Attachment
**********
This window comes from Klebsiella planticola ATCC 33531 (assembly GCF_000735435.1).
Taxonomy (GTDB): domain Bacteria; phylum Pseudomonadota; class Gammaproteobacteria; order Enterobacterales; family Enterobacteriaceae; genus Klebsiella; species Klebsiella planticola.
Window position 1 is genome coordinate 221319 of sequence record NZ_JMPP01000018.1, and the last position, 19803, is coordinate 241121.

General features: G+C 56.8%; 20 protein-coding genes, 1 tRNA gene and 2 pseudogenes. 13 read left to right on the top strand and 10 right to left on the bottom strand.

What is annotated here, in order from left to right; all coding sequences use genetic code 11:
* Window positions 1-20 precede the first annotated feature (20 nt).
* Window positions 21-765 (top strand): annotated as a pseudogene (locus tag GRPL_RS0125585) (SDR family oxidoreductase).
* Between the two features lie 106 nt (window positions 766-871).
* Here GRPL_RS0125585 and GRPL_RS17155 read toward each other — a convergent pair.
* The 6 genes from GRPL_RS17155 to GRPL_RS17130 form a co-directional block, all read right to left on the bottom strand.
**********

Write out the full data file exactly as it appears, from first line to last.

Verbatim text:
This window comes from Klebsiella planticola ATCC 33531 (assembly GCF_000735435.1).
Taxonomy (GTDB): domain Bacteria; phylum Pseudomonadota; class Gammaproteobacteria; order Enterobacterales; family Enterobacteriaceae; genus Klebsiella; species Klebsiella planticola.
Window position 1 is genome coordinate 221319 of sequence record NZ_JMPP01000018.1, and the last position, 19803, is coordinate 241121.

General features: G+C 56.8%; 20 protein-coding genes, 1 tRNA gene and 2 pseudogenes. 13 read left to right on the top strand and 10 right to left on the bottom strand.

What is annotated here, in order from left to right; all coding sequences use genetic code 11:
* Window positions 1-20 precede the first annotated feature (20 nt).
* Window positions 21-765 (top strand): annotated as a pseudogene (locus tag GRPL_RS0125585) (SDR family oxidoreductase).
* Between the two features lie 106 nt (window positions 766-871).
* Here GRPL_RS0125585 and GRPL_RS17155 read toward each other — a convergent pair.
* The 6 genes from GRPL_RS17155 to GRPL_RS17130 form a co-directional block, all read right to left on the bottom strand.